As these waters ran gently, it emerged—the fruit of his passive reflection. He was unafraid to speak it. Beneath his breath he whispered; “I’ll make something beautiful of this life, even if it kills me.” 

As the words melted into the bustle around him—the “crrrshee!” of espresso and the boots thumping gently across the cool concrete floor—the man could no longer remain. He felt thrust into the world. Returning to the fruit of his reflection, the infamous line from Twelfth Night emerged. He whispered it aloud; “Some are born great, some achieve greatness, and some have greatness thrust upon them.” He felt as if he understood its profundity—its jest and beauty. But these lines were too much to meditate on. He no longer felt the need to read or think. His paperback fortress had lost its efficacy. He only felt it necessary to depart. He sensed he could wait no longer. All his life seemed directed toward this moment, a final push toward an unexplainable “ought.” The ought, its true fruit, he could not know. He only knew it must be.   

The light had slowly been approaching his face. It now shone on his chin, revealing the particularities of it. It was so warm. He lingered. He knew that he was meant to go. Yet he felt bold, strangely audacious. He felt like playing fate. He remained. As the seconds ticked in his mind, he felt the sun’s warmth rise round his chin. It felt not like a ray, a measurable reality. It felt as a golden, enigmatic embrace, though he feared it, he was more fearful of its absence. The warmth kept rising, despite the sun’s descent. What would happen if he lingered? What would incur if it grazed his porous cheeks? What if, it engulfed his being?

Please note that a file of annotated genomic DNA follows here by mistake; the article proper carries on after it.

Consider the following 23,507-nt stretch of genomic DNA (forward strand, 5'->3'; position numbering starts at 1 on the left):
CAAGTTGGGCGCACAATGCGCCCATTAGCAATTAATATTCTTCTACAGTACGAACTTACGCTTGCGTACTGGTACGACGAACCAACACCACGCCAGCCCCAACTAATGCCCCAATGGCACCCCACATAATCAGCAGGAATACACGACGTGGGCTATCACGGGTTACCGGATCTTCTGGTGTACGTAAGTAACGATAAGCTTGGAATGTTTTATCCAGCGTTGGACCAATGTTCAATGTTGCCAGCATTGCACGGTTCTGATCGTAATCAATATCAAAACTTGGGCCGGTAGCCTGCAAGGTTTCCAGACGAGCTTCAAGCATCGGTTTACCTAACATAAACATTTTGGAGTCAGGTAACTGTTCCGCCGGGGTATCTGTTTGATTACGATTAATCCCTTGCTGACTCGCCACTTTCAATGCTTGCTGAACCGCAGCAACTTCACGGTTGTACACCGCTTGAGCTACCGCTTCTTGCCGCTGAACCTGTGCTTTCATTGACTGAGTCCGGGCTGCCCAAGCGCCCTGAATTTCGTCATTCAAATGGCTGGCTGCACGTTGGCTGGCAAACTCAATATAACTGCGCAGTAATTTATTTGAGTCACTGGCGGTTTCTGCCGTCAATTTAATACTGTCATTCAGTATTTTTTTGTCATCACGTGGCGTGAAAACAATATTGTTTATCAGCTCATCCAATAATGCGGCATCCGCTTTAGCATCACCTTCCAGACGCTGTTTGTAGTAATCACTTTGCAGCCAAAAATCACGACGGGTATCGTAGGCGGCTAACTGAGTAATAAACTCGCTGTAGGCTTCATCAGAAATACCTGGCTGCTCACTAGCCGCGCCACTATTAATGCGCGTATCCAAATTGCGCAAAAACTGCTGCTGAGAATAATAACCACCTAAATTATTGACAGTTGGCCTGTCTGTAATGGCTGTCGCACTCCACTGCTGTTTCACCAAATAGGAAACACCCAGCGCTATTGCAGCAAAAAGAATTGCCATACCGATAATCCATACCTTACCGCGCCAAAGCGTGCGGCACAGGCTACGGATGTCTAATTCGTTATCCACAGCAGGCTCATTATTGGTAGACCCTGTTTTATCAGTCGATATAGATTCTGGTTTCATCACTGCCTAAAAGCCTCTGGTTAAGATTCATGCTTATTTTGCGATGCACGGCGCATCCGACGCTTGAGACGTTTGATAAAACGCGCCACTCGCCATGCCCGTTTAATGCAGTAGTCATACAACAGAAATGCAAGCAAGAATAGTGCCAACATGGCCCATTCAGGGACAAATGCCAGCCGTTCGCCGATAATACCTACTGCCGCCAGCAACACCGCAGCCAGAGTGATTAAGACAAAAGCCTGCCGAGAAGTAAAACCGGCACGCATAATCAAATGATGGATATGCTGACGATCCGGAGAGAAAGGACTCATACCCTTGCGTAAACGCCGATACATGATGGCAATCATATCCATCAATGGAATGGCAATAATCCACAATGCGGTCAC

As time creeped and his audacity held firm, the warmth began to feel oceanic as it encroached his cheeks. Ever since the sun grazed his bare ankles, he had felt it. He had been unaware that the waters were rising, but now, he began to see its depths and intensity. As the rays slowly ascended, he became aware of its terrifying presence. It was swirling as a whirlpool. All was light, except the horizon. He sensed that the horizon held the immaterial “ought” he had received. But the center of the whirlpool made him motionless. Like some sort of primordial womb, he longed for the light to immerse him, to return to some unknown known. In the center, there lied a colorless darkness—a point—growing in perfect symmetry. He had never seen or imagined such. 

Sounds began to emerge and grow in intensity. Strange sounds unheard. Dark, deep, primitive hums and clatters, chaotically creating and destroying. They hailed symbols within his senses, intuitions of truths not known nor forgotten. The horizon was still descending, becoming smaller and smaller. But he delayed. He feared leaving, but he feared not staying even more. He felt like the unknown-known, the colorless point, longed for union with him, though also felt this kairotic moment was not his. 

The chaotic clashing of unheard sounds and colorless colors were reaching a climax as they submerged the horizon. The wind began to vacuum the air, exuding the smell of scent’s absence, of void. Rising to a screaming pitch, an ancient shriek, rising and rising and rising, thrumming and thrumming rhythmically, louder and louder and louder—until he took a deep breath, a breath that scraped his esophagus and lungs as it went down, he inhaled just a speck of that colorless point—as all went quiet. 


The man with legs crossed released the breath. A sturdy grin overcame his face, so strong he feared it would leave it perennially furrowed. The whirlpool had passed. He knew what to do. A groundless hope had settled in him. Unburdened, he stood quickly and elegantly, releasing the tension accrued in his thighs. He exited, not minding the pile of paperbacks left behind.

The cold air greeted him. As he looked at the faces of those passing by, he saw the suffering each carried in their own way. He saw the colorless point in their eyes—the whirlpool—and the horizon behind them, eclipsing their frowns. The sun was finally setting. 

With a youthful glow settling on his skin, he remembered the line. “I’ll makes something beautiful of this life, even if it kills me,” he whispered aloud. And the world awaited its new visitor, welcoming him with the light of darkness, as he walked to his immaterial “ought”—that unknown-known—carrying a strange and unexplainable hope. Breathing out, he walked on. 

Photo Credit: Victor Freitas